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SHIP’S STORY RESURFACES

Emmy Award-winning filmmaker Simcha Jacobovici tells the story of the sinking of The Struma, a dilapidated ship carrying nearly 800 Jews from Romania to Palestine via Turkey during World War II, in “The Struma” (2001), which makes its television debut on HBO2.

The vessel left Constanza, Romania, in December 1941 and, suffering engine failure, barely made it to its first stop, Istanbul, where the refugees hoped to obtain entry visas to Palestine. The Turkish government, however, wanted to maintain a “neutral” stance in the war and denied the refugees entry to Palestine and would not allow them to be transferred to a transit camp on land.

In February 1942, without water, food or fuel on board, the Turks towed the ship out into the Black Sea, where it floated until the following day, when a submarine fired a torpedo, sinking the ship. Through insights from the ship’s lone surviving passenger, David Stoliar, and under-water imagery from a recent diving expedition by British diver Greg Buxton, whose grandparents went down with the ship, the film exposes a 60-year-old cover-up. “The Struma” won the Audience Award for best documentary at the 2002 Portland International Film Festival. The Israel-born Canadian filmmaker is the son of Romanian Holocaust survivors and is known for his films “Quest for the Lost Tribe” (1999) and “Hollywoodism: Jews, Movies, and the American Dream” (1998).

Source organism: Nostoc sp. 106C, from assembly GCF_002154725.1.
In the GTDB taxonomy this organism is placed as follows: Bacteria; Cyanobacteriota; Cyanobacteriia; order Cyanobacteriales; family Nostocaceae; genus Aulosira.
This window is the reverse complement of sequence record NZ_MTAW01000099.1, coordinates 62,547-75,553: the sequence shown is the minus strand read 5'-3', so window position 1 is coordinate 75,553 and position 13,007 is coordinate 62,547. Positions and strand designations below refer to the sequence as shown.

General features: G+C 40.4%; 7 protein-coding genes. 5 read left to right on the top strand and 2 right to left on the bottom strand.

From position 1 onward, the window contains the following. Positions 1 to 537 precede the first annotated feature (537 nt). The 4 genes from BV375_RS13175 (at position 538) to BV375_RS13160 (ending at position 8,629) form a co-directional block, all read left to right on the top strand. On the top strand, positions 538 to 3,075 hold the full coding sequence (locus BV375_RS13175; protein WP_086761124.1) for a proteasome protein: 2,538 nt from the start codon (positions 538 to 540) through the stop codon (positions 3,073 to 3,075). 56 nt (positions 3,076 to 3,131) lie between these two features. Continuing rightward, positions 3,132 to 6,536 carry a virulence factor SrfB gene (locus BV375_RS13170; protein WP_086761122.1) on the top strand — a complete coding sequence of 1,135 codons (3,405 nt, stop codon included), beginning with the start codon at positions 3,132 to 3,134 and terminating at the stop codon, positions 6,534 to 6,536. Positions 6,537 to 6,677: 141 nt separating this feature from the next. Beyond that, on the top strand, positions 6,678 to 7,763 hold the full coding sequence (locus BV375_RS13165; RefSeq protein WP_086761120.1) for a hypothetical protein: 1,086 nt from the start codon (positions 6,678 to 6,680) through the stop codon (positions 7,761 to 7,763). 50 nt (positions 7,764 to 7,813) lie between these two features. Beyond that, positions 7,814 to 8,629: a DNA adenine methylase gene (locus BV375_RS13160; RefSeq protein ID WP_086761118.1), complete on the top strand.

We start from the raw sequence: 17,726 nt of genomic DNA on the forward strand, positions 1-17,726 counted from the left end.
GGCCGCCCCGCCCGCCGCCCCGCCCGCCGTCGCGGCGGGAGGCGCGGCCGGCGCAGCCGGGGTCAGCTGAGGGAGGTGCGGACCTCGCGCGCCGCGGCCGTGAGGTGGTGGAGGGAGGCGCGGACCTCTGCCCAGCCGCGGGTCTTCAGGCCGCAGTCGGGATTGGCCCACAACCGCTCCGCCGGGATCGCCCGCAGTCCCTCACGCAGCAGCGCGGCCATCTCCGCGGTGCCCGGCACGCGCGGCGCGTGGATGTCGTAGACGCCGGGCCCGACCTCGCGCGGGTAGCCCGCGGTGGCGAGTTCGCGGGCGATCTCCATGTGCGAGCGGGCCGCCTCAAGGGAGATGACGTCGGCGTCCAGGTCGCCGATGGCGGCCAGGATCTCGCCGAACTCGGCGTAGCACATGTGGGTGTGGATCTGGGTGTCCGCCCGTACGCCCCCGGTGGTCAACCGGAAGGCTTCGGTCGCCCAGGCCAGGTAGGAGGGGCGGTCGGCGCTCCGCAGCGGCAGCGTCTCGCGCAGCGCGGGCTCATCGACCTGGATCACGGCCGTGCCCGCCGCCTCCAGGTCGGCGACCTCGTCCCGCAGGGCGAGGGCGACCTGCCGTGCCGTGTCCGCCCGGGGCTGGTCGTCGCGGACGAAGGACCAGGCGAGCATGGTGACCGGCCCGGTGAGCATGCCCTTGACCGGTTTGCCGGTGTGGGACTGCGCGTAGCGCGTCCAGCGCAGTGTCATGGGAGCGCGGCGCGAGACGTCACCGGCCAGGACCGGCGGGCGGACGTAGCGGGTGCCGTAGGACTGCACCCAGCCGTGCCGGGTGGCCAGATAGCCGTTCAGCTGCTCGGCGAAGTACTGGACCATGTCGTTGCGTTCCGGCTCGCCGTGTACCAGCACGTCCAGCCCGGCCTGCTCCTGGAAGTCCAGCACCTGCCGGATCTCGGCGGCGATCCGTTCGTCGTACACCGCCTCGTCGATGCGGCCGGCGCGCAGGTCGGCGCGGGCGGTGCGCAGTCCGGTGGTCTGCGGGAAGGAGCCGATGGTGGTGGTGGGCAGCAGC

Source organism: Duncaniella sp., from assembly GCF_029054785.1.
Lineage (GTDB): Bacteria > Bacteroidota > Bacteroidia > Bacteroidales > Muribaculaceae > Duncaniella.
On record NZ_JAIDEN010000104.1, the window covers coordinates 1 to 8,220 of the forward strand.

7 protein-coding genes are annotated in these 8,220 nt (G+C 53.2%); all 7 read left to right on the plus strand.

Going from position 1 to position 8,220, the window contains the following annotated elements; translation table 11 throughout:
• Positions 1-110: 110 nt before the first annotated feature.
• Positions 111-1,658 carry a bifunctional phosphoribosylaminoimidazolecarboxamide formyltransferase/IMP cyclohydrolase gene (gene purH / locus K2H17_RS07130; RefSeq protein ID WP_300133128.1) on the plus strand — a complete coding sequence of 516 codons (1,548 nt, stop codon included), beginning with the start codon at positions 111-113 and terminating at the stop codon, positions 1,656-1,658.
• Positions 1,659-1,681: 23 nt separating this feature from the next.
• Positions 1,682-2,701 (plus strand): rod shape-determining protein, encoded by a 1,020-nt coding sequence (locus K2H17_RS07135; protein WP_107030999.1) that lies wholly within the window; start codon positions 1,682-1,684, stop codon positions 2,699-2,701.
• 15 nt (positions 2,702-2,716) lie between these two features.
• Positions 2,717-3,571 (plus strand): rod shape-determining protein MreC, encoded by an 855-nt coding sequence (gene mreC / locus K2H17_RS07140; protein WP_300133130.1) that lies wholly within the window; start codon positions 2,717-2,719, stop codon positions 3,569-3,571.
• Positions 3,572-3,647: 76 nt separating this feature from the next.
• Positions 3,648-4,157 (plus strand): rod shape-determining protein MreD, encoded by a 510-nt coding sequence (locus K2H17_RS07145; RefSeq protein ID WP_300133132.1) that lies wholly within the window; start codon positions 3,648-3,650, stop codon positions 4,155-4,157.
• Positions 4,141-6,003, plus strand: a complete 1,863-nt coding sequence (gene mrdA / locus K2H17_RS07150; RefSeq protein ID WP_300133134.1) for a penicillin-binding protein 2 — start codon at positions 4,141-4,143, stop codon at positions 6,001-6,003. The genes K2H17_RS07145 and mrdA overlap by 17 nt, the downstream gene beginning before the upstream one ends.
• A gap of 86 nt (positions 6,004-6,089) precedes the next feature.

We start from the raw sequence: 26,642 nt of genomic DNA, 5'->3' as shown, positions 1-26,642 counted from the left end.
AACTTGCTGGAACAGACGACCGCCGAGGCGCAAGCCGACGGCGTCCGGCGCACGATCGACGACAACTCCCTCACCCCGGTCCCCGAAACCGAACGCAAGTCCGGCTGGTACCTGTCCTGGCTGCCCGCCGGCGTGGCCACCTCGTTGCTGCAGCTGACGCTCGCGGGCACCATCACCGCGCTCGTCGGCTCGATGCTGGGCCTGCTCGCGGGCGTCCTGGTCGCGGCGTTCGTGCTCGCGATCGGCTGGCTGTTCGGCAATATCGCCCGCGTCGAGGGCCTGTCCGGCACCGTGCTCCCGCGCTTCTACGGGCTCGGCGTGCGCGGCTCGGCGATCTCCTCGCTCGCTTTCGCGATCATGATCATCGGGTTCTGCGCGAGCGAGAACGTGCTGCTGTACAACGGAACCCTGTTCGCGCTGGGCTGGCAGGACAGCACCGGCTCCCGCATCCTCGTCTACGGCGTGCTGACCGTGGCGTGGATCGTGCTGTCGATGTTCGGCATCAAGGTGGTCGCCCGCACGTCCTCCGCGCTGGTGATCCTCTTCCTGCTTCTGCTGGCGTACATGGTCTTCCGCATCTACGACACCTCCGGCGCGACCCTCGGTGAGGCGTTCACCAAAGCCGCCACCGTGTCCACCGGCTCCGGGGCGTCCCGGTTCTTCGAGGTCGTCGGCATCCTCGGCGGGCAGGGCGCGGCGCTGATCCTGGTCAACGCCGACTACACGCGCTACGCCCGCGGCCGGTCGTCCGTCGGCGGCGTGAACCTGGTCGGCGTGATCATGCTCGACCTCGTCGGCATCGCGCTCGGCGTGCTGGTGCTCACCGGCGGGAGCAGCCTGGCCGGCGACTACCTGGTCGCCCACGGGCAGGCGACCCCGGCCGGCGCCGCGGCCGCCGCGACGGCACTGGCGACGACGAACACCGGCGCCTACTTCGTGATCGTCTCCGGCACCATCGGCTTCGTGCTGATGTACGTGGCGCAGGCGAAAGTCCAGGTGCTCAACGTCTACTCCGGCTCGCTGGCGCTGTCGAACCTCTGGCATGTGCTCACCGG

HBO2; debuts Oct. 7, please check local listings for times. (www.hbo.com/docs/upcoming)

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